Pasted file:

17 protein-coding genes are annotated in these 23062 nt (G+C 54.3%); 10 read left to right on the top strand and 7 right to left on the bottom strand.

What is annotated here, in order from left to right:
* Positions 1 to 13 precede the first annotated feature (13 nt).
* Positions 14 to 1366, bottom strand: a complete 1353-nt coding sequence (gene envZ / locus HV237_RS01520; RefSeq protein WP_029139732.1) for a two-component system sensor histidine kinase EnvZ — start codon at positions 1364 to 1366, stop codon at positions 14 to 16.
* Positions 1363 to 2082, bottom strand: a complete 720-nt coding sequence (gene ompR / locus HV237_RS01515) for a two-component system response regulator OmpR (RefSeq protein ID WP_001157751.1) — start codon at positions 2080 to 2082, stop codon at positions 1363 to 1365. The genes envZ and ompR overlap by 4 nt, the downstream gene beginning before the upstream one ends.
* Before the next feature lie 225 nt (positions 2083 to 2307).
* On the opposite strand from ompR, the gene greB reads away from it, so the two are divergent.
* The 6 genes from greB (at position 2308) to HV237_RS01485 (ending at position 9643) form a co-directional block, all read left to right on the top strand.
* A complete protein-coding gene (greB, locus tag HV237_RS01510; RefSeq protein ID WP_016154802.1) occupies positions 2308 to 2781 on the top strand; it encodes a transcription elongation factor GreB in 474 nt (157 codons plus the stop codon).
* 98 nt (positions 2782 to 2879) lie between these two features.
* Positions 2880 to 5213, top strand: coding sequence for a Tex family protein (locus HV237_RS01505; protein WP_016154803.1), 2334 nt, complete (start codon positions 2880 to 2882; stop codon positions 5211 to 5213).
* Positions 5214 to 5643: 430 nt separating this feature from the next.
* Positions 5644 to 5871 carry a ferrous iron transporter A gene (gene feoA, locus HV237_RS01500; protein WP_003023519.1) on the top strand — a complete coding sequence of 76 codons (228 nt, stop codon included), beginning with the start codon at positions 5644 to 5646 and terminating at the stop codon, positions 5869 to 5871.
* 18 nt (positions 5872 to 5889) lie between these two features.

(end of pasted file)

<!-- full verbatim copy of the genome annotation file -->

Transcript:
17 protein-coding genes are annotated in these 23062 nt (G+C 54.3%); 10 read left to right on the top strand and 7 right to left on the bottom strand.

What is annotated here, in order from left to right:
* Positions 1 to 13 precede the first annotated feature (13 nt).
* Positions 14 to 1366, bottom strand: a complete 1353-nt coding sequence (gene envZ / locus HV237_RS01520; RefSeq protein WP_029139732.1) for a two-component system sensor histidine kinase EnvZ — start codon at positions 1364 to 1366, stop codon at positions 14 to 16.
* Positions 1363 to 2082, bottom strand: a complete 720-nt coding sequence (gene ompR / locus HV237_RS01515) for a two-component system response regulator OmpR (RefSeq protein ID WP_001157751.1) — start codon at positions 2080 to 2082, stop codon at positions 1363 to 1365. The genes envZ and ompR overlap by 4 nt, the downstream gene beginning before the upstream one ends.
* Before the next feature lie 225 nt (positions 2083 to 2307).
* On the opposite strand from ompR, the gene greB reads away from it, so the two are divergent.
* The 6 genes from greB (at position 2308) to HV237_RS01485 (ending at position 9643) form a co-directional block, all read left to right on the top strand.
* A complete protein-coding gene (greB, locus tag HV237_RS01510; RefSeq protein ID WP_016154802.1) occupies positions 2308 to 2781 on the top strand; it encodes a transcription elongation factor GreB in 474 nt (157 codons plus the stop codon).
* 98 nt (positions 2782 to 2879) lie between these two features.
* Positions 2880 to 5213, top strand: coding sequence for a Tex family protein (locus HV237_RS01505; protein WP_016154803.1), 2334 nt, complete (start codon positions 2880 to 2882; stop codon positions 5211 to 5213).
* Positions 5214 to 5643: 430 nt separating this feature from the next.
* Positions 5644 to 5871 carry a ferrous iron transporter A gene (gene feoA, locus HV237_RS01500; protein WP_003023519.1) on the top strand — a complete coding sequence of 76 codons (228 nt, stop codon included), beginning with the start codon at positions 5644 to 5646 and terminating at the stop codon, positions 5869 to 5871.
* 18 nt (positions 5872 to 5889) lie between these two features.